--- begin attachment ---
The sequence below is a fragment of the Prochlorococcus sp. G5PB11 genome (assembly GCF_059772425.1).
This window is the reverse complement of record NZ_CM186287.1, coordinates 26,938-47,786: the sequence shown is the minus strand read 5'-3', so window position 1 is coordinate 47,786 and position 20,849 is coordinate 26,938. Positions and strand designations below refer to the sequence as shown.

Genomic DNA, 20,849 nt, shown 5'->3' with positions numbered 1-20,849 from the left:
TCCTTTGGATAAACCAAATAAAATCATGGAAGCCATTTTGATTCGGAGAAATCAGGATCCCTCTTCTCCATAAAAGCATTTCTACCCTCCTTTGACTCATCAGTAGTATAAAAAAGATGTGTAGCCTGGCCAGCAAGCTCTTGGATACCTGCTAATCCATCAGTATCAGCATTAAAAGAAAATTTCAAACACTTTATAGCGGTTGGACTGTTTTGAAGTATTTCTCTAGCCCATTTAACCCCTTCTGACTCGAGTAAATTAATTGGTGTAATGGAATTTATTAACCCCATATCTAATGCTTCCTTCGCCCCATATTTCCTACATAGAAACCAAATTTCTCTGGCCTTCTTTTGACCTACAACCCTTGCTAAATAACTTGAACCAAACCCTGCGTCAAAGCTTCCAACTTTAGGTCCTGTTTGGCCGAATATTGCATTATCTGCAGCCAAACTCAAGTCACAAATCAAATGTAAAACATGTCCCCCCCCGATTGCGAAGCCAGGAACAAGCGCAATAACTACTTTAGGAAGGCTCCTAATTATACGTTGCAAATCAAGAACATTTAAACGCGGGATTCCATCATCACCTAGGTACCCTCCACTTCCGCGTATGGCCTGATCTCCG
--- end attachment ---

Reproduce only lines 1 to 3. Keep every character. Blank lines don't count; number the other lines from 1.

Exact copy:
The sequence below is a fragment of the Prochlorococcus sp. G5PB11 genome (assembly GCF_059772425.1).
This window is the reverse complement of record NZ_CM186287.1, coordinates 26,938-47,786: the sequence shown is the minus strand read 5'-3', so window position 1 is coordinate 47,786 and position 20,849 is coordinate 26,938. Positions and strand designations below refer to the sequence as shown.

Genomic DNA, 20,849 nt, shown 5'->3' with positions numbered 1-20,849 from the left: